Posts Tagged ‘Vitamin B3 deficiency’

 

Cleo Libonati, RN, BSN

Niacin (Vitamin B3) deficiency in celiac disease

June 23rd, 2010 by Cleo Libonati, RN, BSN


Niacin, also called vitamin B3, is required by all the cells of our body making it essential for vitality and life itself.

Niacin is essential for keeping our skin and digestive tract healthy, our brain and nervous system  functioning normally, certain key cell processes repaired, our adrenal glands producing steroid hormones at demand levels, sex glands producing the hormones estrogen, progesterone and testosterone and, most especially, for producing energy to keep our body alive.1

When absorbed from the small intestinal tract, niacin becomes part of a process including more than 200 enzymes involved in metabolism of carbohydrates, proteins and fatty acids, that is, chemical reactions that maintain life.1 Niacin is stored by the liver.2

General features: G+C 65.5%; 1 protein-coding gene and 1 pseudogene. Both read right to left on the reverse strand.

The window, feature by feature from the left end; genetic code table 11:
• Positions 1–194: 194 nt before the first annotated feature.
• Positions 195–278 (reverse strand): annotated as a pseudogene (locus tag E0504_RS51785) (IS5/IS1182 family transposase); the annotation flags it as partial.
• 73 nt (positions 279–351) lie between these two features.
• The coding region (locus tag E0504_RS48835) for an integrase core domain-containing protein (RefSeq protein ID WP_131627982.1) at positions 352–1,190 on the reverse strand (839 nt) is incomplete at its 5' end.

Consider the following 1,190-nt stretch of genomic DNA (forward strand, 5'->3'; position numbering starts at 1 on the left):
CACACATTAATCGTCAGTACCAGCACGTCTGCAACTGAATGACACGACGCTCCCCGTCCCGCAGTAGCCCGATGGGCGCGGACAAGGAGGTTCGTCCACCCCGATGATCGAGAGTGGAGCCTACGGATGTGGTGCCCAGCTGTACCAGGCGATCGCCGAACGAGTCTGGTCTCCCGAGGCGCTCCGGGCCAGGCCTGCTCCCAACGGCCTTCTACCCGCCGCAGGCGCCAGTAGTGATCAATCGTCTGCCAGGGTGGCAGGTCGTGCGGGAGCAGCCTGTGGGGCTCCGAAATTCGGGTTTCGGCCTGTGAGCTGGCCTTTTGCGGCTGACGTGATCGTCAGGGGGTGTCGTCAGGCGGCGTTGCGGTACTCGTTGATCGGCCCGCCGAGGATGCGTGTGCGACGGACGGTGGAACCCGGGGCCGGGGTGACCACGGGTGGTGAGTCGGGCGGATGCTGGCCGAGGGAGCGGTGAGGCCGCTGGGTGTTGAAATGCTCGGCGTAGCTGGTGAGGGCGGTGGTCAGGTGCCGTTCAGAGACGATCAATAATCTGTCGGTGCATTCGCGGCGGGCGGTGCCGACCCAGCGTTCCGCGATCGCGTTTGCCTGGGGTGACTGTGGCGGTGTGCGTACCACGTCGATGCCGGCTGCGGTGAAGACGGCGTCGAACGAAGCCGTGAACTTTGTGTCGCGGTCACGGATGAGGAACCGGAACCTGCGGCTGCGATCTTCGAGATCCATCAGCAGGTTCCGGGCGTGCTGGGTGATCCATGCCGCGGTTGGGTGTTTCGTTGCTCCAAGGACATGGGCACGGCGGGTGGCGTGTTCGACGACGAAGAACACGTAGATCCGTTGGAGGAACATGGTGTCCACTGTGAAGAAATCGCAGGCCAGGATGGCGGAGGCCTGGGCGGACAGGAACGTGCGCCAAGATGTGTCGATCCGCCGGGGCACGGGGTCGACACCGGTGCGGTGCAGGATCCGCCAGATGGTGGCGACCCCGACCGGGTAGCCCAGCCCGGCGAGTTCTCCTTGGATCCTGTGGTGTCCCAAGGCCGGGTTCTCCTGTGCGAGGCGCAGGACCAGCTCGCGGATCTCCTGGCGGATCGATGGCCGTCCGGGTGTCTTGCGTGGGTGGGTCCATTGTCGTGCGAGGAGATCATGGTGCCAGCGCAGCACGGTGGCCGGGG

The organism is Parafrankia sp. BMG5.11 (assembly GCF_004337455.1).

Niacin must be digested to release its absorbable forms, nicotinamide and nicotinic acid. These molecules are absorbed across the intestinal lining at low concentrations by sodium-dependent facilitated diffusion, meaning they need help to get into the bloodstream.1 (more…)